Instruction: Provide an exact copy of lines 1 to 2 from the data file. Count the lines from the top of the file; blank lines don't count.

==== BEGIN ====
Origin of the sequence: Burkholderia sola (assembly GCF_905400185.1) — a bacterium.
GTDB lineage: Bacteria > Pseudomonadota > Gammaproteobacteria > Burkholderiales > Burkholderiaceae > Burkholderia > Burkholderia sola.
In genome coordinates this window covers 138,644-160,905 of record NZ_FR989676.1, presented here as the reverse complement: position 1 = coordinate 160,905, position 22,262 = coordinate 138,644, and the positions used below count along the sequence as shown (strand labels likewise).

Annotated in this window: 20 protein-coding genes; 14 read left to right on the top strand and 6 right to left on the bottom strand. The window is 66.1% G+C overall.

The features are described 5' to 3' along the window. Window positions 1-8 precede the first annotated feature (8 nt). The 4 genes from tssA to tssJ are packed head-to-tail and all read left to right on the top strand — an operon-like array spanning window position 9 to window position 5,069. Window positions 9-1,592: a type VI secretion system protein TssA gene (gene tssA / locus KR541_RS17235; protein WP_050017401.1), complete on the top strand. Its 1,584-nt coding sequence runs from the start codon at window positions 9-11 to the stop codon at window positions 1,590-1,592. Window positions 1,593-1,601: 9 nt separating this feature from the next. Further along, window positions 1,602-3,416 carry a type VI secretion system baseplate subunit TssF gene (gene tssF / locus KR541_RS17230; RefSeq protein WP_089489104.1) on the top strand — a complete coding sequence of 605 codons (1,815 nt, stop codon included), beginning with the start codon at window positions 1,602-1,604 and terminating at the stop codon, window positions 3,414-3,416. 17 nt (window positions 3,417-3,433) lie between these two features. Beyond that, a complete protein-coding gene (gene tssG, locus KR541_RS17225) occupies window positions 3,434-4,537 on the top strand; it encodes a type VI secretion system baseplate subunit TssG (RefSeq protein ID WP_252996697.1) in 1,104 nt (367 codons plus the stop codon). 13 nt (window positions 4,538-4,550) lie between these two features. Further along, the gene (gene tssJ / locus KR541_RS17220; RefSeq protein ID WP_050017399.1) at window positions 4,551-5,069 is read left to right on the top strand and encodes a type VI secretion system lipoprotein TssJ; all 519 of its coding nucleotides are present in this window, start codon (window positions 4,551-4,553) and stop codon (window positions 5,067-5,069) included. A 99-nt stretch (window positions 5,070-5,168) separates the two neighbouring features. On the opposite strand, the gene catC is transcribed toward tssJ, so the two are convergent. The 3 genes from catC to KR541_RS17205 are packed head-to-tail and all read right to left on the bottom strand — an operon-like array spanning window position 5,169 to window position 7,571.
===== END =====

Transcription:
Origin of the sequence: Burkholderia sola (assembly GCF_905400185.1) — a bacterium.
GTDB lineage: Bacteria > Pseudomonadota > Gammaproteobacteria > Burkholderiales > Burkholderiaceae > Burkholderia > Burkholderia sola.